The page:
Bar Del Corso doesn’t take reservations, and you’ll need to get there early in order to secure a table quickly. But despite that inconvenience, Bar Del Corso is the perfect parent-friendly spot for excellent Neapolitan pizza in a special occasion kind of setting. There are plenty of small plates like burrata and arancini (our favorite appetizer here), you get to cut the pizza with a personal pair of shears (just in case that’s something you’ve always wanted to do), and Perihelion Brewery nearby is an excellent place for a beer before or after.
If your family is made up of ravenous carnivores, you need to bring them to the best meat mecca in the city. Bateau is home to excellent steaks, killer fries (fried in beef fat), great cocktails, and an off-menu burger so perfect your pop won’t even be able to think of a good dad joke about the window full of raw cow carcasses in an otherwise elegant situation: moo-ed lighting.
When your parents ask you to choose “a nice seafood place” for them to treat you to dinner and you get those flashing cartoon dollar signs in your eyeballs, Aqua by El Gaucho is the power play. All of the dishes, from crab-stuffed halibut to cedar plank-roasted salmon, taste like if wedding catering was actually good, and the restaurant is on the waterfront, which means great bay views. Eating indoors isn’t bad either - the vibe is sophisticated but not stuffy, and there’s a pianist in-house. If you’re about to introduce Mom and Dad to the person you will probably end up marrying and you need the venue to do most of the impressing, Aqua is a good choice.
Bastille is a solid parents’ dinner utility move - they have a balanced mix of classic French dishes like croque madame or stupid-good steak frites, and more inventive stuff like lemongrass sausage banh mi with sriracha aioli (our favorite thing here). The low lighting and bistro vibe make a dinner at Bastille feel special, and you can book a table that surrounds an indoor firepit to earn bonus son/daughter points. Parents love firepits.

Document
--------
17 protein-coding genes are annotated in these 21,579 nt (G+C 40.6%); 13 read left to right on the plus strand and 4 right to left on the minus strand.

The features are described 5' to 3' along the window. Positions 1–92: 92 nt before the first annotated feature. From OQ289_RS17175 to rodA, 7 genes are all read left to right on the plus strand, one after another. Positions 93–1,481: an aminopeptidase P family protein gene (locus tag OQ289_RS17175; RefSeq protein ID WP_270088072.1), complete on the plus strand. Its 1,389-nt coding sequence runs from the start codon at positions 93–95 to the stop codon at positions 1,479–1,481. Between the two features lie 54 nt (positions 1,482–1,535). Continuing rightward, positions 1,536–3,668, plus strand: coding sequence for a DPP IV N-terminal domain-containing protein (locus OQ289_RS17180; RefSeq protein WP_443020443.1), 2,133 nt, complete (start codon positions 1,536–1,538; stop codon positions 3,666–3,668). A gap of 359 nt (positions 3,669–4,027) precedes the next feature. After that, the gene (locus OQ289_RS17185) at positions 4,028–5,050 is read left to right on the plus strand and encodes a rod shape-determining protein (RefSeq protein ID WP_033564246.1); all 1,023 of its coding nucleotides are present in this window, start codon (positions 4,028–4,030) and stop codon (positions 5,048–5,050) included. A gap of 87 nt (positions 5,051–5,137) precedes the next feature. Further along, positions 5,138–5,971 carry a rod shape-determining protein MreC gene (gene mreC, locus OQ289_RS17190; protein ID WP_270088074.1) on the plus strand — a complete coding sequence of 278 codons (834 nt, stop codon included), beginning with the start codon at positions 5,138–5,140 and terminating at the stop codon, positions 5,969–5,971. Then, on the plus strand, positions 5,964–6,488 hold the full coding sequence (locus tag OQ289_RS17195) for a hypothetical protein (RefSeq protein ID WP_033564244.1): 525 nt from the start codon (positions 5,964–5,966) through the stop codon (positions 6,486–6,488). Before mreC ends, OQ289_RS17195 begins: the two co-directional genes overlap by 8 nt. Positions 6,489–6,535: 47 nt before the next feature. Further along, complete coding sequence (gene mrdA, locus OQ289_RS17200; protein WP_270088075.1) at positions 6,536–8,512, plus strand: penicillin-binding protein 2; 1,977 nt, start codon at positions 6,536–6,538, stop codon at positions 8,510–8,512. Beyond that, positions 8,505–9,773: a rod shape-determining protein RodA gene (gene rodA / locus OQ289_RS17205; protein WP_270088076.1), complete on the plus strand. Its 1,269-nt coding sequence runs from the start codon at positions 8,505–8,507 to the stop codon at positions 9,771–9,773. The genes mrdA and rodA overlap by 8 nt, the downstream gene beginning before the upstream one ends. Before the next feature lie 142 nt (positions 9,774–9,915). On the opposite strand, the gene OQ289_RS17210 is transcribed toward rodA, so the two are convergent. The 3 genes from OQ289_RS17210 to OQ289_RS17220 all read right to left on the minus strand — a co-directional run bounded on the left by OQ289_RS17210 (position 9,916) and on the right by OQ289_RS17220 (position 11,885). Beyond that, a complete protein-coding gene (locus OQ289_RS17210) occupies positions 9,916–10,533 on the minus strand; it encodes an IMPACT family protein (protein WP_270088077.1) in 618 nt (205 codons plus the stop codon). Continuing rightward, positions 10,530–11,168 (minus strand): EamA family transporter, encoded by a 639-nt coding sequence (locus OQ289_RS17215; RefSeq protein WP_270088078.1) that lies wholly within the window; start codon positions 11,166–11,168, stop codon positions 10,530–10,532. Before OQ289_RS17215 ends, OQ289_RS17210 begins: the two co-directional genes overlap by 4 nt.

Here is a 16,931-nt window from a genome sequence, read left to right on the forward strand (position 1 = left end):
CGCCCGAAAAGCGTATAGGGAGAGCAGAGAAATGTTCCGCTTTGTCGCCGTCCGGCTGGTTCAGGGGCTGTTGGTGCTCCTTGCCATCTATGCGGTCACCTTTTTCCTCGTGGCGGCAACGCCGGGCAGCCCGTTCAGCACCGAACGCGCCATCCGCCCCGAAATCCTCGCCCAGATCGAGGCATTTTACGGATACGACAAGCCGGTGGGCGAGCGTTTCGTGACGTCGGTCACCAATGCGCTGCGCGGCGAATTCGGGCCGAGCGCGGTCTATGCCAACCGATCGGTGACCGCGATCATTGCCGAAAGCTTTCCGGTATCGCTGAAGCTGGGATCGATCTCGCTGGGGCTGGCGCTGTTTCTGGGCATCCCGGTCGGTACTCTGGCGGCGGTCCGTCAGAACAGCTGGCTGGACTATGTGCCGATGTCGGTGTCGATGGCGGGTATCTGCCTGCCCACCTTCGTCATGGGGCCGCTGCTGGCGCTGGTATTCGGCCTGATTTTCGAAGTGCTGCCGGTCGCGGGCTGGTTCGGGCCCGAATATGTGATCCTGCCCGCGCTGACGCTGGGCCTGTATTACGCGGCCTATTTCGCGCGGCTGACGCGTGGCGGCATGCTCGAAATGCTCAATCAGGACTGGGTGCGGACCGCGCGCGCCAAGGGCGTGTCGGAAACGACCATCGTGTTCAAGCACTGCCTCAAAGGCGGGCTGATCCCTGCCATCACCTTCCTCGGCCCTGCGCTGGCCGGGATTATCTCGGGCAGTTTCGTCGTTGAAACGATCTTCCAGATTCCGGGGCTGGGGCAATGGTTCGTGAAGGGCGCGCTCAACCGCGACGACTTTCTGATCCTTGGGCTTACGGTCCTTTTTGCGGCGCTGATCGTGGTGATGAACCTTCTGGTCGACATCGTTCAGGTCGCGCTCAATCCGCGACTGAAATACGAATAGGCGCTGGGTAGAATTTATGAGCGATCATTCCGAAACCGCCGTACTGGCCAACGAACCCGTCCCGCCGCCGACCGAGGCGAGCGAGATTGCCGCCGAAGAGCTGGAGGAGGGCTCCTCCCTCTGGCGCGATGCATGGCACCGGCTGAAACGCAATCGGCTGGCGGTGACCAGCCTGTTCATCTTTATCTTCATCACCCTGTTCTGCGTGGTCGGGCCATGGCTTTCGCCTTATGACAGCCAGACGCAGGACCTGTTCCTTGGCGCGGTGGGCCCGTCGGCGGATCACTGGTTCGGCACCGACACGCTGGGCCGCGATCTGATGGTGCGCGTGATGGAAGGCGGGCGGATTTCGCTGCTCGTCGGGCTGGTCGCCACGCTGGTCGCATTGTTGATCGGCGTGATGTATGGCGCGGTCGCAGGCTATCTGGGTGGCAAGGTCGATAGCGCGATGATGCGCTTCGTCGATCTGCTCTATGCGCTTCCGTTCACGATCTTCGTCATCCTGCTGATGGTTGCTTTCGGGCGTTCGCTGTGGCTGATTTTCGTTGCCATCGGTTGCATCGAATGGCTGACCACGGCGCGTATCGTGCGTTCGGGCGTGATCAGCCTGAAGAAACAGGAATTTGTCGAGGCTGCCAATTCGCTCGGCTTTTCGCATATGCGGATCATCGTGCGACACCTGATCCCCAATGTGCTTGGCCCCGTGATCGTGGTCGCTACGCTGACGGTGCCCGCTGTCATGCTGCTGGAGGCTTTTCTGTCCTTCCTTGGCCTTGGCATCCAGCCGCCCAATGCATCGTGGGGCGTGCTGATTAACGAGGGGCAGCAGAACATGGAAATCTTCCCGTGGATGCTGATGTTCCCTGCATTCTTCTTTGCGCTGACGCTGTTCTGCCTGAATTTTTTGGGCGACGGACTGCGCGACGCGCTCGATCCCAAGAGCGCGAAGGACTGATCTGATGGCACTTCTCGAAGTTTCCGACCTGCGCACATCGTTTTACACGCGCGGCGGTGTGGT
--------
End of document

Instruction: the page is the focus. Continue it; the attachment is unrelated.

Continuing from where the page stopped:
If being able to hear you complain about your terrible job without having to shout across the table is important to your parents, Volunteer Park Cafe is ideal. The space has a farmhouse-meets-old school grocery market feel, and is also nice and quiet at night (despite the fact that it’s a madhouse during the breakfast rush). Enjoy the low-key environment with bottles of wine and pretty much anything from the American farm-to-table menu - the mini chicken pot pie and braised beef with polenta are our go-to’s.
If you’re actually on top of things and are preparing for your parents’ arrival weeks in advance, The Pink Door is the part-burlesque circus, part-Italian trattoria where you should absolutely take them. It’s smack in the middle of Pike Place Market, so it’s a prime location for post-sightseeing crudo, caesar salads, and incredible housemade pastas. An order of fettunta (fancy grilled garlic bread) is mandatory for the table, and get the fresh spinach lasagna to give your parents the best day of their lives next to the day you were born.
Junebaby is the upscale Southern spot that may have been specifically designed for impressing parents. It’s ideal for people who are picky, but still want something exciting - like holding a smoked turkey leg in one hand and a flute of champagne in the other. Come on a Friday to catch the once-a-week brisket plate, which is good for every occasion, even/especially the “you got fired and that’s okay” dinner.
If your parents are visiting from far away, Westward is not only the right thing to do, but it’s also the Seattle thing to do. Book a table by the patio, but get there before your reservation to do happy hour drinks and kind-of-Mediterranean snacks (get the wood-fired gigante beans with tomato and feta) while sitting on the adirondack chairs underneath striped lounge umbrellas overlooking Lake Union. Your parents will never want to leave. On second thought, maybe don’t come here at all.
If your parents enjoy wine, they will very much enjoy Bar Ferdinand. It’s a wine person’s playground: pairings scribbled on a chalkboard, shelves of bottles that you can actually buy and bring home, and a condensed menu of cured meats, vegetables, snacks, and a couple of rotating entrees that have the capacity to blow minds. Have your meal here and then hit up Kurt Farm Shop next door (before they close at 9PM, 10-ish in summer) for the greatest dinner and ice cream One-Two Punch in Seattle.